Jerry Koosman: All Time Mets Left Handed Pitcher (Part One: 1967-1972)

Jerome Martin Koosman was born December 23, 1942 on a farm in Appleton, Minnesota. As a child he left hander went ice fishing and played baseball in their family’s hay loft with his brother.

He was drafted into the army in 1962, & there was no baseball team where he was stationed. Lucky enough his dentist, who was a general in the same unit helped Koosman get to El Paso Texas where they did have a baseball team. 

After a few warm up pitches at the try out, he was told he was in the starting rotation.

Koosman was serving at Ft. Bliss, Texas and made a friend who was from Queens, New York. He also was the son of an usher at Shea Stadium. John Luchese wrote to his dad telling him the Mets team should check this Koosman guy out, he could sure throw. The scouts came and offered him a contract right away after seeing him pitch.

Quotes: Koosman said “It seemed every time we spoke they lowered the offer by a hundred dollars. I figured I better sign before I owed them money.”

At the start, Koosman was struggling so badly in the farm system, he was almost traded away. On a road trip with two other guys named Jerry, their car was damaged in an accident in Georgia. They called for money to get a new car.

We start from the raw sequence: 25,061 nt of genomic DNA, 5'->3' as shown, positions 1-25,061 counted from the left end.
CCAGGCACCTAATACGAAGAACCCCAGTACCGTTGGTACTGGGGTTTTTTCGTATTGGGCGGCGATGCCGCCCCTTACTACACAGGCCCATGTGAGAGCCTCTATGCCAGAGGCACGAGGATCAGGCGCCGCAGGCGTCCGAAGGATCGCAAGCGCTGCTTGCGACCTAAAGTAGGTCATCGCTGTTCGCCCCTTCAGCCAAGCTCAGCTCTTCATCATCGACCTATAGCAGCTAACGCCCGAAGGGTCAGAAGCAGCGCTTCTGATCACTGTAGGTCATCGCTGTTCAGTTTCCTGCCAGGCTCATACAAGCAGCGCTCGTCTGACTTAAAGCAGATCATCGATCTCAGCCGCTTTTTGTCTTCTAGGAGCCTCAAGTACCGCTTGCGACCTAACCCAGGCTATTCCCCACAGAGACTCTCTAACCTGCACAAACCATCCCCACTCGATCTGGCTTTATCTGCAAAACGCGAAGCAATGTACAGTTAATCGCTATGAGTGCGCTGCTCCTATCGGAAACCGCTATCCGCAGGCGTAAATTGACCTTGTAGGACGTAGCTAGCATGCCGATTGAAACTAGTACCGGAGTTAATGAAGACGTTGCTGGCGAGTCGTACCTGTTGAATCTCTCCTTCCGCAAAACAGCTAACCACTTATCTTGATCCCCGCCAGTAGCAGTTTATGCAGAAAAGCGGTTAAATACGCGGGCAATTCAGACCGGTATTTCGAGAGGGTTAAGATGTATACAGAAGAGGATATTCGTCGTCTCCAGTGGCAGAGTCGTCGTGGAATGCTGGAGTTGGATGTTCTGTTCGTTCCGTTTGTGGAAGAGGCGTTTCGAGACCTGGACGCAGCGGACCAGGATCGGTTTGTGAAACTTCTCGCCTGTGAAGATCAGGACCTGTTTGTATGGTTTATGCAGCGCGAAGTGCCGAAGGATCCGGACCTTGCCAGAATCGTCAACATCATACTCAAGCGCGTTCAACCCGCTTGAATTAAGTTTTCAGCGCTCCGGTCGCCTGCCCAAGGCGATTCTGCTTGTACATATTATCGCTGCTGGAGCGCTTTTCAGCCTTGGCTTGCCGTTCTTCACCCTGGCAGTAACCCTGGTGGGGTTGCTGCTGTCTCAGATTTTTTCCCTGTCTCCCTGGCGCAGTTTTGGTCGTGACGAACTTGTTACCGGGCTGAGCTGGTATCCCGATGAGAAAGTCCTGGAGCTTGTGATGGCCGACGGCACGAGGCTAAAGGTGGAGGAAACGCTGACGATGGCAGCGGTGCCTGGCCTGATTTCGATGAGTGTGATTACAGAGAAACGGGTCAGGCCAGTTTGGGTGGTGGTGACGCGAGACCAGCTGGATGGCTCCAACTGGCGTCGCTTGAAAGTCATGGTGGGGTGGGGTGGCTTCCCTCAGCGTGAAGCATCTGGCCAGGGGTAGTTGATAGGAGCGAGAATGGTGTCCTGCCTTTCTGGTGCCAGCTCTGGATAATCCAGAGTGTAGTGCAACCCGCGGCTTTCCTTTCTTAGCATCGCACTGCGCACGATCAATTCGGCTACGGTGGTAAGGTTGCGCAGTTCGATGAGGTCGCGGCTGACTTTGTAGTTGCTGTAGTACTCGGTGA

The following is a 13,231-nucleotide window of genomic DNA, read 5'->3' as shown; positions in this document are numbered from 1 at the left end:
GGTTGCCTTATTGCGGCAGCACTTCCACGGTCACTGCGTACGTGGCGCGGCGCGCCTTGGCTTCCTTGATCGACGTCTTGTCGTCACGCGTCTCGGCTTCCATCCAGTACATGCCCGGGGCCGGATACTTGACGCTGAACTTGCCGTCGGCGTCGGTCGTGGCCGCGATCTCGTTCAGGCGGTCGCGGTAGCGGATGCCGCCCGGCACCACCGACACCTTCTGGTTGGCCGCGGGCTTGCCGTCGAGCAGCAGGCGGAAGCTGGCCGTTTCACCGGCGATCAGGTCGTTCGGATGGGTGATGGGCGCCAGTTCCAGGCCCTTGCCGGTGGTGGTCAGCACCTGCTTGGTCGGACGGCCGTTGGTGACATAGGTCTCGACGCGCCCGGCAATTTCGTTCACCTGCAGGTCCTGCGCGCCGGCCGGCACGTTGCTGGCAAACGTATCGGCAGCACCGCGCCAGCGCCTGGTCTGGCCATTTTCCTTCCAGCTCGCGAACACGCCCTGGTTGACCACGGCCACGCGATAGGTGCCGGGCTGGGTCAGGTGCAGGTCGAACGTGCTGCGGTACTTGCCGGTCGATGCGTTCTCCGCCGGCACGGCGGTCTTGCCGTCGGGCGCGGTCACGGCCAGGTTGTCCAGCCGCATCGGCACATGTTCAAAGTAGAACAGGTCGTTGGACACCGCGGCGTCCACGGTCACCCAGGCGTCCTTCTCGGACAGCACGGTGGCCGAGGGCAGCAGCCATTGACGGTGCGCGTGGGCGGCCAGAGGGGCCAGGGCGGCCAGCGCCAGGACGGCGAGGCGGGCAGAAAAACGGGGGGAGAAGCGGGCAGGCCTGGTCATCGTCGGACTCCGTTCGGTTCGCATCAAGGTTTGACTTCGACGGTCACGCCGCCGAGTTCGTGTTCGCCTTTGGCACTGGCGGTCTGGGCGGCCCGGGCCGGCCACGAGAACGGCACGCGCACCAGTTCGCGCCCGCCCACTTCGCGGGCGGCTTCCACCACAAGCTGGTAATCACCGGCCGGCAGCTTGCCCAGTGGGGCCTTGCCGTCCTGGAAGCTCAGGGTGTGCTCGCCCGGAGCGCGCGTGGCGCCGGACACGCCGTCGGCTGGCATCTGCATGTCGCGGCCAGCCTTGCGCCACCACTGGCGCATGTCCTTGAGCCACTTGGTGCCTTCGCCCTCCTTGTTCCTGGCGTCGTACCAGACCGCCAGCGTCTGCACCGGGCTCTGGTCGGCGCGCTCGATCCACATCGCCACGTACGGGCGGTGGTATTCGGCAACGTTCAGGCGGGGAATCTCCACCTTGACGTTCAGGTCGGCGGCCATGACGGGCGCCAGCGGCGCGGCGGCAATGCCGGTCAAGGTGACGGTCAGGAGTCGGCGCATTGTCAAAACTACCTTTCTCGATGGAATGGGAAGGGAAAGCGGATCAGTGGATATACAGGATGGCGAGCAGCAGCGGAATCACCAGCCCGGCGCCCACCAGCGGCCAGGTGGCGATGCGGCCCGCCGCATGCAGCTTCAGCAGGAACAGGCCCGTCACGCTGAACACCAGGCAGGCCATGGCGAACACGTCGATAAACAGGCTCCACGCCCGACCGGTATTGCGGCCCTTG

Jerry sent word out to future Mets General Manager Joe McDonald, who was working at the minor league level at the time,  asking if he could send over an additional $500. The organization gave him the loan, and Club president George Weiss figured he’d trade the Koosman kid away once his loan was paid back. But soon, Koos began pitching well and his future with the Mets was secured.

In 1966 he was 12-7 at A ball Auburn in the New York/ Penn. League posting a 1.38 ERA. In 1967 the Mets staff in 1967 as one of it first pitching stars. 

Big League Career: On April 14th, Koosman made his MLB debut in a relief appearance, reliving Jack Fisher at Philadelphia. He struck out two Phillies & walked two in 2.2 innings of work. He would make five appearances through the end of May, before going back down to AAA Jacksonville.